Rowing: Cool Campbell takes a step in the right direction
There were silver medals for Coleraine’s Alan Campbell and Richard Chambers at the first World Cup rowing regatta of the season in Bled, Slovenia yesterday.
While both men were naturally disappointed not to have struck gold, in what is a long year with the world championships not until November in New Zealand, both found plenty of positives to take from their performances with the next event in Munich in three weeks time.
Campbell’s winter training was disrupted by a serious mountain biking accident in South Africa that saw him end up in hospital so a second place finish in the men’s single sculls behind Olympic silver medalist Ondrej Synek was a step in the right direction.
Synek proved his pedigree by leading early and holding on. At 1500m he had a big gap over Campbell and the Frenchman Julien Bahain with former world champion Marcel Hacker in fourth.
On the line clear victory went to Synek and Hacker's dying charge was just not enough to snatch silver from the dogged Campbell.
“It was a good result but one I can step on from,” said Campbell afterwards. “All credit to Synek, he raced well. I know I've got to go away and improve now. I haven’t had the smoothest of build-ups with the accident but excuses aside, he was better on the day. Training has been a little different with the world championships not until November so I haven’t done as much sprint work but we’ll work on that before Munich.”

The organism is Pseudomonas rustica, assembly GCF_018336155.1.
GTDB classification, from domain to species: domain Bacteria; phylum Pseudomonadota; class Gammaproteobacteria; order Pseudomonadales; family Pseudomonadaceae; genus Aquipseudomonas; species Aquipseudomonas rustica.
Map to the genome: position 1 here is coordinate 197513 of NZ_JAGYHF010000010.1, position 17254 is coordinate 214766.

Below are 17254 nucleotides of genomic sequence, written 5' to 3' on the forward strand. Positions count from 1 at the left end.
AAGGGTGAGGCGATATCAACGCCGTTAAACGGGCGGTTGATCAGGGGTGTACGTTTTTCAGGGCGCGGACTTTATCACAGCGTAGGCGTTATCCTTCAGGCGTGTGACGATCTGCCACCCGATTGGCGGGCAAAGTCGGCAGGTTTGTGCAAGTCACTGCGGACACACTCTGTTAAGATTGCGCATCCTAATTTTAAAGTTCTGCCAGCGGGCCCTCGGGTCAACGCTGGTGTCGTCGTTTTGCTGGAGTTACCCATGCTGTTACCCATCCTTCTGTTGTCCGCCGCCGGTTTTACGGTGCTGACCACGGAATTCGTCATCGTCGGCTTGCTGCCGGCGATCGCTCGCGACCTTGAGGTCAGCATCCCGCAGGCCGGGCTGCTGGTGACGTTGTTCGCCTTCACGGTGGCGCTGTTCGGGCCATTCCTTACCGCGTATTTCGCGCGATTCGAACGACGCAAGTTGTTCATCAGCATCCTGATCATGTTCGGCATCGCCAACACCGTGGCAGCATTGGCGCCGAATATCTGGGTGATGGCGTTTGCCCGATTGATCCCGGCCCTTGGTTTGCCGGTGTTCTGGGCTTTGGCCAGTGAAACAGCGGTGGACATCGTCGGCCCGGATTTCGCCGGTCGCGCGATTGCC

The lightweight men's four final was the closest and most eagerly contested of the weekend. Chambers, Rob Williams, Paul Mattick and Chris Bartley in the Great Britain boat showed they would be a force to be reckoned with as they battled the reigning world champions Denmark all the way to the finish. It was nip and tuck and with 500m remaining Chambers led his boat into a narrow lead. As the tempo picked up for the surge to the line the Danes proved the pacier of the crews and took victory in 6:02.49 — just over a second ahead of Great Britain.
Chambers, returning to action for the first time since the Olympic final in Beijing, said: “It's good to have a lightweight men's four back in the medals. We train to win gold and when you don't it's disappointing but this is a good start for us as a crew.”
Richard’s brother Peter Chambers and his partner Ben Rowe had a tougher time in the lightweight double sculls. They failed to reach the ‘A’ final and were ranked 12th overall.
Co Fermanagh’s Karen Cromie narrowly missed out on a medal in the final of the adaptive mixed quadruple sculls. Along with her Irish team-mates Shane Ryan, Kevin Du Toit, Sarah Caffrey and Laura Purdy they finished fourth, just behind the Germans and Ukraine who took silver and bronze.